Hymenoptera Systematics in the Heraty Laboratory

Subfamily Calesinae - The genus Cales

Introduction and Biological Control
Our lab is currently studying the systematics and biogeography of chalcidoid wasps in the genus Cales. Of particular interest is the species Cales noacki Howard, (Figure 1) which is an important biological control agent of the citrus woolly whitefly, Aleurothrixus floccosus (Maskell), which is a serious pest of citrus trees worldwide. Like other whiteflies, these insects cause direct damage to leaves by sucking phloem sap and producing honeydew, which facilitate the growth of black sooty mold. Ants are attracted to honeydew and may interfere with natural control of whiteflies and other hemipteran pests. Initial efforts to eradicate woolly whitefly using chemical insecticides were unsuccessful due to the rapid spread of the whitefly following its discovery in California in 1966 (Robinson 1969, DeBach and Rose 1976). Consequently, management efforts have focused on biological control of woolly whitefly in countries where it has become a pest. Despite the suppressive effects of C. noacki and other parasitoids, woolly whitefly continues to be a sporadic but significant pest of California citrus. Recent infestations in residential areas of Bakersfield (Kern county) are spreading, and parasitic wasps known to control woolly whitefly in other parts of the state are absent in these areas. Furthermore, resurgence of woolly whitefly following the abatement of chemical insecticide applications targeting glassy winged sharpshooter is a distinct possibility.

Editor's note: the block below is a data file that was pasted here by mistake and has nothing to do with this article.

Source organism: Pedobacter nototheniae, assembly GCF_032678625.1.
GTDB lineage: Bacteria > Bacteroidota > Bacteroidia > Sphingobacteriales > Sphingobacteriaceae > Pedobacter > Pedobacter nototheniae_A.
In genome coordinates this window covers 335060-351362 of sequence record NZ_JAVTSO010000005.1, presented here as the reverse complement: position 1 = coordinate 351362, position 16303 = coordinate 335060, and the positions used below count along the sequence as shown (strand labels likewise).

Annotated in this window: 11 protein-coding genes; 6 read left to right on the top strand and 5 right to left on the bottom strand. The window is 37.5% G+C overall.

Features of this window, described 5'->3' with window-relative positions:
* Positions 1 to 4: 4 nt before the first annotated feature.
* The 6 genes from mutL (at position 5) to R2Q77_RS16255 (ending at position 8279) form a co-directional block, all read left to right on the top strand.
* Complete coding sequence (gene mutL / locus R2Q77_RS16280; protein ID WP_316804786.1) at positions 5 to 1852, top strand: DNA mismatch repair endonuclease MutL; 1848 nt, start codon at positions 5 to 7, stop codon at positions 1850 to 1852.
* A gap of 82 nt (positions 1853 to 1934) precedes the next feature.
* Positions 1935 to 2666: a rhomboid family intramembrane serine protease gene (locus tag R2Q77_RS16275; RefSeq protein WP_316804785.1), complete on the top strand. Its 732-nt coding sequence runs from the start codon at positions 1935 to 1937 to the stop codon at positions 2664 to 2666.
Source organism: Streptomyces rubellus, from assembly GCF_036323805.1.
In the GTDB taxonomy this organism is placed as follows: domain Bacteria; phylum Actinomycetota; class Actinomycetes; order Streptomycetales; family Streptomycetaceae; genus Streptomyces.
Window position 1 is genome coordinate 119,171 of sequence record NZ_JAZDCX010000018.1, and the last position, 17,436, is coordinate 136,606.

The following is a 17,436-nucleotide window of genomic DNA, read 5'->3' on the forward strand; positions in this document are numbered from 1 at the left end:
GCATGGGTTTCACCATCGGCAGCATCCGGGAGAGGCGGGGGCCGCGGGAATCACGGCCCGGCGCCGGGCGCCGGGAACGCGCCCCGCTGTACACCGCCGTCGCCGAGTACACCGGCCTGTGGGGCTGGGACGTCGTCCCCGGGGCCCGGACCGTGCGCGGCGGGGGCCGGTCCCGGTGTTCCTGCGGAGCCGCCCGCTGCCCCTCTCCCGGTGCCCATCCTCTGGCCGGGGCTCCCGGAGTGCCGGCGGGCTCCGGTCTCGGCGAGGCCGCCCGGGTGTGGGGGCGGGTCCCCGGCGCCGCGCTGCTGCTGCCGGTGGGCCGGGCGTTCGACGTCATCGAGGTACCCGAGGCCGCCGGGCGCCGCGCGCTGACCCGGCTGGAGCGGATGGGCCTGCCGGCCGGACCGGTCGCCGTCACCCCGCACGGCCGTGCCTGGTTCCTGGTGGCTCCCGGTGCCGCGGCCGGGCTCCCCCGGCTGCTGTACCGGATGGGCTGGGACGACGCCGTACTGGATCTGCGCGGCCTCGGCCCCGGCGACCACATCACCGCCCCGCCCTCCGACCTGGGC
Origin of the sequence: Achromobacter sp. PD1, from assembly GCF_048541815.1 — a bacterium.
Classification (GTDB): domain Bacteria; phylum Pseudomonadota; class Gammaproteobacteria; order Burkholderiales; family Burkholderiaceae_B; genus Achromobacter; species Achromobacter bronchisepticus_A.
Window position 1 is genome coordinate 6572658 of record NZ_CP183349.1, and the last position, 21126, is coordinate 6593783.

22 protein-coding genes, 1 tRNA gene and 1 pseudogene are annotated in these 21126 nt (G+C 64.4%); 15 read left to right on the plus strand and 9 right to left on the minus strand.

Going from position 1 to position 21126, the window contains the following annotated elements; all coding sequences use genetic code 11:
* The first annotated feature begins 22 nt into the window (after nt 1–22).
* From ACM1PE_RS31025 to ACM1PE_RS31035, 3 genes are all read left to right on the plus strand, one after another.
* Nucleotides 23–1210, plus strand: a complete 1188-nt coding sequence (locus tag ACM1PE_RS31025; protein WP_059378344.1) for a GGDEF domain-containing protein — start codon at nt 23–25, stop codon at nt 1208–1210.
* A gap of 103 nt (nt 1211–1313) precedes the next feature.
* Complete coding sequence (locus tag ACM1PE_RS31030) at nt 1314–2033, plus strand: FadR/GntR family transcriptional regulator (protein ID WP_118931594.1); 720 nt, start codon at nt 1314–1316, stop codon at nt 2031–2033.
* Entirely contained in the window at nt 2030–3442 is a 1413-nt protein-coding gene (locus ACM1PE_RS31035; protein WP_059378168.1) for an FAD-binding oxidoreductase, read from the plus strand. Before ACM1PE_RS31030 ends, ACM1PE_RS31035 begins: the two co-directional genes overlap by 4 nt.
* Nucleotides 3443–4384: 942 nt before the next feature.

Much work remains to be done on the systematics of the genus Cales (and the subfamily Calesinae). There is no consensus regarding placement of this subfamily, although is has been included in Trichogrammatidae, Mymaridae, and most often Aphelinidae (De Santis 1948, Yasnosh 1976, Hayat 1983, Hayat 1994). Currently, it is not included in any family (Hayat 1994). The sole genus contains three described species (Viggiani and Carver 1988). An undescribed fourth species has been reared in New Zealand from whiteflies in the genus Asterochiton (Aleyrodidae).

Recent DNA sequence analyses of C. noacki suggest that at least three distinct genetic variants coexist in the biocontrol citrus grove at the University of California, Riverside (J. Heraty, unpublished data). The first variant (males and females; Cales noacki A on figure 2) is known only from the biological control grove at UC Riverside. The second variant (based on two males; Cales noacki B on figure 2) differs by only a single nucleotide from the first variant. The third variant (males and females) matches collections from Italy (populations established from exports in the early 1970s; Cales noacki C on figure 2) and also from redbanded whitefly on Avocado at the UC South Coast Research and Extension Center (collected by Mark Hoddle). This variant has enough nucleotide differences for both nuclear ribosomal DNA (28S) and mitochondrial cytochrome oxidase (COI) to be considered as not just another reproductively isolated species, but as compared to other Chalcidoidea, possibly another genus! Thus far we have identified no morphological differences that can separate any of the variants. While we can infer that these are at least two cryptic species, we know nothing of differences in their biology that may have an impact on their importance for ongoing biological control efforts. We hope to further explore this issue by continuing to assess the diversity, biology, and biogeography of the C. noacki cryptic species complex.


<i>Cales noacki</i> female
Cales noacki female
<i>Cales noacki</i> male
Cales noacki male